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Castration of male cats

If you do not plan to use your male cat for breeding, it is a good idea to neuter your cat. Neutering a male cat is a relatively simple procedure. The cat is sedated and given a local anaesthetic or anaesthetised and the vet makes two incisions, one over each testicle and the blood vessels that have supplied the testicles are tied off. The incisions in the scrotum are left to heal openly and no stitches are needed when a male cat is neutered.
There are many benefits to neutering your male cat. The main benefit, regardless of gender, is that you avoid unwanted and unplanned kittens. Neutering eliminates the cat's sexual drive and the typical behaviour of your male cat. The cat often becomes calmer, more playful, more even-tempered and more affectionate. Neutering your cat can also mean a longer life as he stays at home more, is calmer and is less likely to get into fights.
You should neuter your cat when he is between 5-6 months old, or weighs at least 2kg. If you plan to neuter your male cat, you should do it early as the habit of urinating indoors does not always disappear after neutering.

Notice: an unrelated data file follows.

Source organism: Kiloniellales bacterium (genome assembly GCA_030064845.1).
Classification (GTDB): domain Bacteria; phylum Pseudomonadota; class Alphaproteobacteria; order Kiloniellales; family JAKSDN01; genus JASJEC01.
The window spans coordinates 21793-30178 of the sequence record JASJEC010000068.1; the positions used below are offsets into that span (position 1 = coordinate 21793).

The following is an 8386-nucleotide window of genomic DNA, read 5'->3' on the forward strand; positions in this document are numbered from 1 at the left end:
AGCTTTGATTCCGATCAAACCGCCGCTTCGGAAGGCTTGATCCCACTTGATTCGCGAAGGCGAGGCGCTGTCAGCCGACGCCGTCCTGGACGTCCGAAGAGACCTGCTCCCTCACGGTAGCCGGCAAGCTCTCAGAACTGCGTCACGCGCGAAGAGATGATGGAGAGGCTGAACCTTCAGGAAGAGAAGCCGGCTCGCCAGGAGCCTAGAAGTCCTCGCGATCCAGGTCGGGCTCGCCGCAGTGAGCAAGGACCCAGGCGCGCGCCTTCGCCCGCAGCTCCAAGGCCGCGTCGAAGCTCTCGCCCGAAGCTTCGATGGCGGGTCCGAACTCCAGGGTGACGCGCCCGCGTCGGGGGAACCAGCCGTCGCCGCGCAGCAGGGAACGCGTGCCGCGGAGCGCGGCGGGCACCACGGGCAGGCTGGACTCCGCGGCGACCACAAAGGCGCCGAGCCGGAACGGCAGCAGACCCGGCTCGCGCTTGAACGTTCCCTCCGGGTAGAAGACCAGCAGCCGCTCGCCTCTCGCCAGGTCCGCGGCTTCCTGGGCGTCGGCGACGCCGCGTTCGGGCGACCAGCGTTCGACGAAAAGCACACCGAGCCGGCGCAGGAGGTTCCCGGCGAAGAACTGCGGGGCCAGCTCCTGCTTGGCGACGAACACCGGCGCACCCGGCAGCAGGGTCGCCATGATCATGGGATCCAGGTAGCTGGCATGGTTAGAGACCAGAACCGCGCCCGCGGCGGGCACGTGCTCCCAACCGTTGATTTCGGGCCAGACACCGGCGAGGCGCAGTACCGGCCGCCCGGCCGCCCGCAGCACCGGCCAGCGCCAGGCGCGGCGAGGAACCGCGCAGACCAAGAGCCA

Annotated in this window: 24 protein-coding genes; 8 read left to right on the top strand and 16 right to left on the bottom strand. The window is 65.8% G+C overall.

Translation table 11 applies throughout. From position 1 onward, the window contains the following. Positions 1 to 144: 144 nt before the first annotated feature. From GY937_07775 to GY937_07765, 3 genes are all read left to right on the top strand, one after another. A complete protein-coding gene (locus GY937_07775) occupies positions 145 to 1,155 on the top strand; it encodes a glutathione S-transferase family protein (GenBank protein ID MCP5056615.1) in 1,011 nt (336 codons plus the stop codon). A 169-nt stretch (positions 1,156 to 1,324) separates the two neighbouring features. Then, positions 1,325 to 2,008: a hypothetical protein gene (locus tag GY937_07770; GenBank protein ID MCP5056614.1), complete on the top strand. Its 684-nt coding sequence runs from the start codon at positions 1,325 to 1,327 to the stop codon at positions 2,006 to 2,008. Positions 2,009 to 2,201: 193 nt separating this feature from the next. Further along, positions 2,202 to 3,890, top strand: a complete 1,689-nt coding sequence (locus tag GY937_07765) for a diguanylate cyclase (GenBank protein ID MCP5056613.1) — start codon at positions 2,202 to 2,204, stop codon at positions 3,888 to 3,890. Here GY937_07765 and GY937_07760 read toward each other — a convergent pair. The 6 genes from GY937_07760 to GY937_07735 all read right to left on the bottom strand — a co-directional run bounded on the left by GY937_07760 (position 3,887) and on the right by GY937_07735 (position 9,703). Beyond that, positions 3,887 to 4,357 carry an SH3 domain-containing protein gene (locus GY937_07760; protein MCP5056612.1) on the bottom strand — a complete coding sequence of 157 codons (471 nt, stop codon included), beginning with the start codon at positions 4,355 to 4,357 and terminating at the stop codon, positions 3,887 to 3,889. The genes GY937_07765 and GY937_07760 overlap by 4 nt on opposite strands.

Cryptorchid males are a rare occurrence. It means that one or both testicles are often smaller than usual and are located either in the groin or abdomen instead of the scrotum. Neutering is then more like the procedure in a female cat. The testicles are often not fertile but the behaviour of the cat may be the same as in a fertile cat and it is therefore a good idea to neuter your cat even if the procedure is more difficult.
After neutering, your cat may be tired and it is important to keep him indoors for the first while. It may be wise to let your cat rest for a few days after the operation, preferably in a dark and quiet room. Male cats do not usually lick the wound, but if he does, use a collar when you are not supervising him and check the wound daily to reduce the risk of infection.
Chemical neutering may sometimes be requested in male cats for possible mating later in life, but at present there is no preparation that has a guaranteed effect. There is also no guarantee that the cat will become fertile again and therefore many people choose not to use chemical neutering.
There is no law that says you as an owner have to neuter your cat, but in accordance with the new rules of the Swedish Board of Agriculture since 2020, outdoor cats should be neutered to avoid unplanned or unwanted mating. If you have a male cat that runs loose outside, you should therefore neuter the cat.

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